May 2019 update on USS

Members will recall from our last USS update that with the first phase of contribution increases from the 2017 valuation now in effect, the USS trustee has since the end of February been considering a proposal from Universities UK for a less costly “contingent contributions” model for USS from October. Under that proposal, an initial member contribution rate of 9.1% of salary would increase by 0.35% per year if and only if specified adverse developments materialised, while benefits would remain unchanged. This offered considerably less total funding to the Scheme than the Trustee had indicated it would like, but considerably more than the Joint Expert Panel had judged was required for prudence. UCU’s position remains that the Scheme could be adequately funded for the next three years at the pre-April contribution rates of 8% of salary from members and 18% from employers, as the JEP recommendations in combination with the March 2018 facts would support.

On Thursday of last week, USS responded to the UUK proposal. On the level of risk the Trustee is prepared to take, and therefore the price of any given level of benefits, USS remains wholly unwilling to compromise. It has restated its view that a total contribution rate of 33.7% of salaries (10.7% for members) is the correct “price” for current benefits, and that any contingent contribution arrangement must match that level of funding in the event that all contributions are triggered. The UUK proposal has accordingly been rejected.

However, USS has made a new proposal, which is that a contribution level of 30.7% (9.6% for members) be adopted from October 2019 to October 2021, with a valuation as at March 2020 to provide the basis for contribution rates thereafter. If a 2020 valuation is not successfully concluded by that date, however, the contribution level would be hiked in October 2021 to 34.7% of salaries (11% for members). In effect, the proposal is for stepped contribution increases, but with the later, higher rates subject to pre-emption by a new 2020 valuation. The chart below shows the new USS proposal in solid blue, with the current cost-sharing schedule in orange. The blue dashed line from October 2021 indicates the contribution increase which would be imposed then if (and only if) no 2020 valuation is completed by the June 2021 deadline. The green dashed line at 8% represents the ideal of “no detriment”, i.e. restoration of the pre-April status quo.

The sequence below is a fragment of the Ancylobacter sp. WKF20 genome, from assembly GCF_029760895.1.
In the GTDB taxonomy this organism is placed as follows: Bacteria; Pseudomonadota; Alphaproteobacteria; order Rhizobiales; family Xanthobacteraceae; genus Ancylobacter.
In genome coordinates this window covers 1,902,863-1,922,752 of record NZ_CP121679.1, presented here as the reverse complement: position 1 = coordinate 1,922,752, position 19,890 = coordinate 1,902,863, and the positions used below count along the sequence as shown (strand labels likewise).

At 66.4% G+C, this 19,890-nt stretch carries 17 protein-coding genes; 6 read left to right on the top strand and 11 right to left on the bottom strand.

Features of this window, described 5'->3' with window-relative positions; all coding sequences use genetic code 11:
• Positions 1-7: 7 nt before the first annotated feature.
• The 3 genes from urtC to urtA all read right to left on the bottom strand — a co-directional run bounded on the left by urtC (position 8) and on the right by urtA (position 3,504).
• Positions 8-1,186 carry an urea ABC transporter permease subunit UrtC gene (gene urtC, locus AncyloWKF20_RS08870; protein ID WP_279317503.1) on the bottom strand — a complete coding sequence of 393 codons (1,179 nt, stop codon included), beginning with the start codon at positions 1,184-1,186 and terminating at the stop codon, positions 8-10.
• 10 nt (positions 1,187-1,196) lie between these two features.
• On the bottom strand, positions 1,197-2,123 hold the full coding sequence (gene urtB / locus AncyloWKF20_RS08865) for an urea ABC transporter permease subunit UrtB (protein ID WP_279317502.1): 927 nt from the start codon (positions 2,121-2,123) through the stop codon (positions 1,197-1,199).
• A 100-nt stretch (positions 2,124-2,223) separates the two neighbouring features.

Chart showing staff pension contributions



Members will rightly be exasperated that the USS Trustee has refused to alter its basic approach to the valuation of the Scheme and the costing of defined benefits. Test 1 remains in place, the de-risking programme is unchanged, and Deficit Recovery Contributions remain at 5% of salaries despite the fact that 2.1% of salaries was thought sufficient in September 2017 and the deficit has reduced considerably since. (The Trustee’s rationale for this inflexibility, such as it is, can be found here.) If the new USS proposal is adopted unmodified, however, the member contribution rate of 9.6% of salaries until October 2021, with no cuts in defined benefits, compares very favourably with anything that has been on offer so far1. Employers will also be accepting a much larger share of the additional cost imposed by USS than they were previously willing to. It is inconceivable that these gains could have been made without last year’s industrial action.

Moreover, it is probable that the new USS proposal is now the only way the currently scheduled October 2019 increase to a 10.4% member contribution can be avoided, since any other way forward would either require negotiation and consultation extending beyond the statutory June valuation deadline, or involve higher contribution rates still. This means there are strong incentives for members (and employers) to accept the proposal. And yet UCU’s case against the USS valuation methodology has still been neither accepted by USS nor convincingly refuted, despite having now received powerful support from the JEP, from UUK, and from this University. The Scheme thus remains vulnerable to further degradation after October 2021, potentially including renewed pressure from employers to cut benefits in order to reduce costs.

— Sam James, Cambridge UCU President


1 Since 2017, the offers for benefits and contributions from October 2019 have been successively 20% of salary into a DC-only pot for an 8% member contribution (JNC decision, 23 January 2018); a much-reduced DB pension for an 8.7% contribution (Acas agreement, 12 March 2018); and status quo defined benefits for member contributions rising from 10.4% to 11.4% (finalised 2017 valuation, January 2019). No other proposals have been accepted by both USS and UUK, despite the recommendations of the JEP Report, which supported a total contribution rate under 30%.